Michael Swarr, VP of Postal and Distribution Affairs, talks about the evolution of National Geographic Magazine.
Michael Swarr, VP of Postal and Distribution Affairs:
Well on January 13th, 1888,
the original founders of National Geographic
got together to discuss the diffusion of
And they were primarily focusing on mountains,
rivers, oceans, air,
the major geographical features of the planet.
And over the years National Geographic has taken this
more towards a social environment where they
blended both human elements, animals,
plants, geographic features, altogether,
in an attempt to show how everything works together
and everything depends on one another.
Michael Swarr talks about the importance of the cover of the magazine.
The cover of the magazine.
The cover of the magazine obviously is the brand image of the journal.
Yellow border, everybody recognizes it worldwide.
One thing that we do to protect the cover,
and have since day one,
we first started out putting the magazine in an envelope,
and then we migrated to a craft wrap,
and we have since then migrated to
a poly wrap for the magazine to protect the magazine
on its way to the subscribers.
Now we don't look at the cover of the magazine
as the sole element that makes it a collectible
but it's the content that people really relate to
as far as the photographs and the research that's done
on all the texts in the magazine.
It's actually used as a resource,
or a research document,
because everyone perceives
National Geographic to be very accurate,
timely, viable piece of information.
Hans Wegner, retired manufacturing and distribution team and National
Geographic Society Sustainability Team, talks about the history of the magazine.
Well when the magazine was first published
it was really a little booklet and it was
published as an academic journal
to keep that people who are the founders
and their target audience,
which is the scientific community,
up to date on scientific discoveries
about the world.
Obviously the magazine changed
dramatically over the course of time.
It expanded its coverage to be not just interested in geography
but also interested in people, and cultures,
and artifacts, and climate, and space,
and science, and all the other things
that entailed developments of the world.
And in doing so, the magazine has increasingly become more appealing
to a larger audience.
And the appeal came in the form of publishing pictures,
the appeal came in the form of adding map data,
the appeal came in the form of being written to an audience
which is not quite as high brow maybe,
and more of a popular magazine.
And the magazine's real growth spurt came,
probably starting after the Second World War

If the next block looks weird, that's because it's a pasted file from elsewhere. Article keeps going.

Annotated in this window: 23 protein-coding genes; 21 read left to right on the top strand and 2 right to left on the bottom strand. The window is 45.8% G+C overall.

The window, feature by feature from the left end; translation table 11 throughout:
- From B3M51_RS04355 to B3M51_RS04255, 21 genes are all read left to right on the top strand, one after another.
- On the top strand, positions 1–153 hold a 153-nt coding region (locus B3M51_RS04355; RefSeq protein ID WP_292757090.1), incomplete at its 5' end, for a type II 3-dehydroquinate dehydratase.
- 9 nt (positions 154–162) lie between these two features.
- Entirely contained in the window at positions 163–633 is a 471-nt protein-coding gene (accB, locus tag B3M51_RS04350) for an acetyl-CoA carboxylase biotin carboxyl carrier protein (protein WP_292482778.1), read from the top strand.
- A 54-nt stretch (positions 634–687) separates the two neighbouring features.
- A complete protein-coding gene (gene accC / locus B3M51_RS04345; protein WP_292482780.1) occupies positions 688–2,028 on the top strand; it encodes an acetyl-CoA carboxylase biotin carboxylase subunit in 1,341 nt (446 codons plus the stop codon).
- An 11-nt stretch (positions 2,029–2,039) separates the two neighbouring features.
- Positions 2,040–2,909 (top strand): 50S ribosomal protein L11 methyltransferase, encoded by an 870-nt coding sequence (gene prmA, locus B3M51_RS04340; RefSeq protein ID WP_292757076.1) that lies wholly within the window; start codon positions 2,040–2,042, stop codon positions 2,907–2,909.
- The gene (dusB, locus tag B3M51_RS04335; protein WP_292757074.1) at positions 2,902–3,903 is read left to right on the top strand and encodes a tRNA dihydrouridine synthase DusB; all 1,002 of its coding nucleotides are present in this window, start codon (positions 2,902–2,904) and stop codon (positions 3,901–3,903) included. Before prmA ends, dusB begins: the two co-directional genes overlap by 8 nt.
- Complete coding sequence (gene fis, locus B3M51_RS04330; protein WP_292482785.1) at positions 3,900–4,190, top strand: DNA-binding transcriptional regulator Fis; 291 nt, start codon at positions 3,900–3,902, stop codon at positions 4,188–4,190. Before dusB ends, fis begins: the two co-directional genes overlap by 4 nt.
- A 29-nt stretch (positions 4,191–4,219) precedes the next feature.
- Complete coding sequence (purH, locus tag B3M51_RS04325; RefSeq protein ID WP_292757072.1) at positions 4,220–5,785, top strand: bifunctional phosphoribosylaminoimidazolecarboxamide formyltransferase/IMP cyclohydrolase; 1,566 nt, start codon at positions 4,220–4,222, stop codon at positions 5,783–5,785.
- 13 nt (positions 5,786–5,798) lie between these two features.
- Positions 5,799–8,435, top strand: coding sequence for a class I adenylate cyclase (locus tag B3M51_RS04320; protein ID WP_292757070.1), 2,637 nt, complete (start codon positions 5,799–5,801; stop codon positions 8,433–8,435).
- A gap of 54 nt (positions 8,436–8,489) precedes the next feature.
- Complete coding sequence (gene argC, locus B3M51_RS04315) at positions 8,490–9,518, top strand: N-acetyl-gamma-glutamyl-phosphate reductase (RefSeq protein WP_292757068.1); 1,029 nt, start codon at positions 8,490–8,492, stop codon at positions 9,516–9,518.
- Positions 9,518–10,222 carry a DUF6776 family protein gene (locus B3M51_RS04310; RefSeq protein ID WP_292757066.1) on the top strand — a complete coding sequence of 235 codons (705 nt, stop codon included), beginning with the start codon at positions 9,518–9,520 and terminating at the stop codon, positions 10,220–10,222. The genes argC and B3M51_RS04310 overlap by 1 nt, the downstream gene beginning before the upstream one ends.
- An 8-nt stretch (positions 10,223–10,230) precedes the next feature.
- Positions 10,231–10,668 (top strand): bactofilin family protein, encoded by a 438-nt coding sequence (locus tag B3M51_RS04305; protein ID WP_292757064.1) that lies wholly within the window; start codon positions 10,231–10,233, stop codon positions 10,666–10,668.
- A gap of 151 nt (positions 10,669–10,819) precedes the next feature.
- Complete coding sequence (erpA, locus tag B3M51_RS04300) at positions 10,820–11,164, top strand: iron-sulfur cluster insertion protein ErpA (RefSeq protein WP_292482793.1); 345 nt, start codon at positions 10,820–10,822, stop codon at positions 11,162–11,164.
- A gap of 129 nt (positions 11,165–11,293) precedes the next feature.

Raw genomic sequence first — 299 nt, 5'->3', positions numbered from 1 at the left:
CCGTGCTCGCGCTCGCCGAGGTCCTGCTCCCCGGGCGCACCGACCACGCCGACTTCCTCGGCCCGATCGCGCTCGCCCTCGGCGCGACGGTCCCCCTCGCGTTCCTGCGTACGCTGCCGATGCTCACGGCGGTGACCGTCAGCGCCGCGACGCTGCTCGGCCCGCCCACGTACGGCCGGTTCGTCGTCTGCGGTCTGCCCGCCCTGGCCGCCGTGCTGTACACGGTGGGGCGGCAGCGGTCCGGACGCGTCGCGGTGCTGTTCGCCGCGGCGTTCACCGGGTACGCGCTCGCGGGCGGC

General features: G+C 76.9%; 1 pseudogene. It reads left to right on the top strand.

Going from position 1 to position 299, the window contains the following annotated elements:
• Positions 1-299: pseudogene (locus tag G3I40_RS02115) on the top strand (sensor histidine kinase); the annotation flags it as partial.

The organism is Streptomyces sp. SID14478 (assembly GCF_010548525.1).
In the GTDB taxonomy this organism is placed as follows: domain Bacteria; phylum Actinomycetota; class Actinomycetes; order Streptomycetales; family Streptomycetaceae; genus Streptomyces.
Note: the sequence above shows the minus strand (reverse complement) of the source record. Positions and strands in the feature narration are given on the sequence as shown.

and certainly in the 1950s
with the real boom coming in the 1960s
when there was great interest among American families
to have a journal in their household
which their children could pick up
and read and even if they couldn't read a magazine
they could look at the pictures,
and learn from the maps, and study the maps,
and in the course of that absorb information
and learn, by reading the captions, how to read.
So a big appeal and the big growth
for the magazine came in the 1960s and 1970s
so that by the mid-1980s we had reached
a circulation of over 10 million magazines.
Michael Swarr talks about the distribution process.
The distribution process has changed a lot
based on the medium in which people
are now buying products and shipping products.
Domestically we see a lot of packages coming in
through e-commerce that we have to accommodate for.
The post office is doing the same thing with their package mail.
This is a very revenue oriented mail class for them.
As far as National Geographic Magazine is concerned,
we've done a lot of changes in the international distribution side
where we do direct induction into a country
via containers on vessels.
Here in the States we tried to co-mail our magazines with other mailers
so that we can get higher densities and better presorts.
All of it is, starts out to be cost related to see how
we can blend the different mailing aspects together.
And we've been fairly successful in doing so,
enabled to remain competitive,
and a ROI that's comparable
to all of the magazines in the industry, I would have to say.
Hans Wegner talks about the advertising of the magazine.
The the advantage to the advertising sales staff
is they can now sell very specifically targeted ads
for let's say an expensive car line
to very specifically targeted households
that have an income of in excess of a certain number
because that's the audience for that model car
and that allows the advertising sales force
to go out and target and sell targeted packages
and get it delivered in a wide distribution magazine
such as a National Geographic
to very targeted audiences.
Michael Swarr talks about the changes the magazine has and will face.
The Internet and people paying bills online
has changed the first class mail environment.
The e-commerce has changed
not only the standard mail and catalogue industry
but it's also change the post office's
package delivery system.
So now the loss in first class revenue
is being partially offset by the package.
So once you feel that you have a handle
on the current medium and regulations
associated with today's mail industry
it will change.
So it's a constant flux of trying
to keep up with new technological changes.